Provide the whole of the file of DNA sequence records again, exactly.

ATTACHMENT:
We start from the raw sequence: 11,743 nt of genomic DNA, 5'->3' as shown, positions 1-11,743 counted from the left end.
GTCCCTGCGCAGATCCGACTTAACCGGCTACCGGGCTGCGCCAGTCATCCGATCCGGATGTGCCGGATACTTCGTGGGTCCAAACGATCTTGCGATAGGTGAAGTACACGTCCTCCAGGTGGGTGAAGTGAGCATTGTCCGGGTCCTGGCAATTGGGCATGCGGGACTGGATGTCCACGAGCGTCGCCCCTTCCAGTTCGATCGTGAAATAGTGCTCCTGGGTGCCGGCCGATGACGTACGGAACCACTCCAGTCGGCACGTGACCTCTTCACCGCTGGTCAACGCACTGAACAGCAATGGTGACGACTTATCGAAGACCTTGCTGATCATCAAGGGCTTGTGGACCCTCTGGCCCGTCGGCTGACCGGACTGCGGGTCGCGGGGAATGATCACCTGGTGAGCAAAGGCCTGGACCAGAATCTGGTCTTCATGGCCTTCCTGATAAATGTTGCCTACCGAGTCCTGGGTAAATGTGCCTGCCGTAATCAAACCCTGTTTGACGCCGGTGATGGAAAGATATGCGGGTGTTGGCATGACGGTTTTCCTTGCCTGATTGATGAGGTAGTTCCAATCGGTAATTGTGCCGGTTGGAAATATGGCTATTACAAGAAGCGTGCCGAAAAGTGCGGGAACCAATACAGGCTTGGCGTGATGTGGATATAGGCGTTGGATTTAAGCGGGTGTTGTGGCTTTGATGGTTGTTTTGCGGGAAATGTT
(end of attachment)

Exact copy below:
We start from the raw sequence: 11,743 nt of genomic DNA, 5'->3' as shown, positions 1-11,743 counted from the left end.
GTCCCTGCGCAGATCCGACTTAACCGGCTACCGGGCTGCGCCAGTCATCCGATCCGGATGTGCCGGATACTTCGTGGGTCCAAACGATCTTGCGATAGGTGAAGTACACGTCCTCCAGGTGGGTGAAGTGAGCATTGTCCGGGTCCTGGCAATTGGGCATGCGGGACTGGATGTCCACGAGCGTCGCCCCTTCCAGTTCGATCGTGAAATAGTGCTCCTGGGTGCCGGCCGATGACGTACGGAACCACTCCAGTCGGCACGTGACCTCTTCACCGCTGGTCAACGCACTGAACAGCAATGGTGACGACTTATCGAAGACCTTGCTGATCATCAAGGGCTTGTGGACCCTCTGGCCCGTCGGCTGACCGGACTGCGGGTCGCGGGGAATGATCACCTGGTGAGCAAAGGCCTGGACCAGAATCTGGTCTTCATGGCCTTCCTGATAAATGTTGCCTACCGAGTCCTGGGTAAATGTGCCTGCCGTAATCAAACCCTGTTTGACGCCGGTGATGGAAAGATATGCGGGTGTTGGCATGACGGTTTTCCTTGCCTGATTGATGAGGTAGTTCCAATCGGTAATTGTGCCGGTTGGAAATATGGCTATTACAAGAAGCGTGCCGAAAAGTGCGGGAACCAATACAGGCTTGGCGTGATGTGGATATAGGCGTTGGATTTAAGCGGGTGTTGTGGCTTTGATGGTTGTTTTGCGGGAAATGTT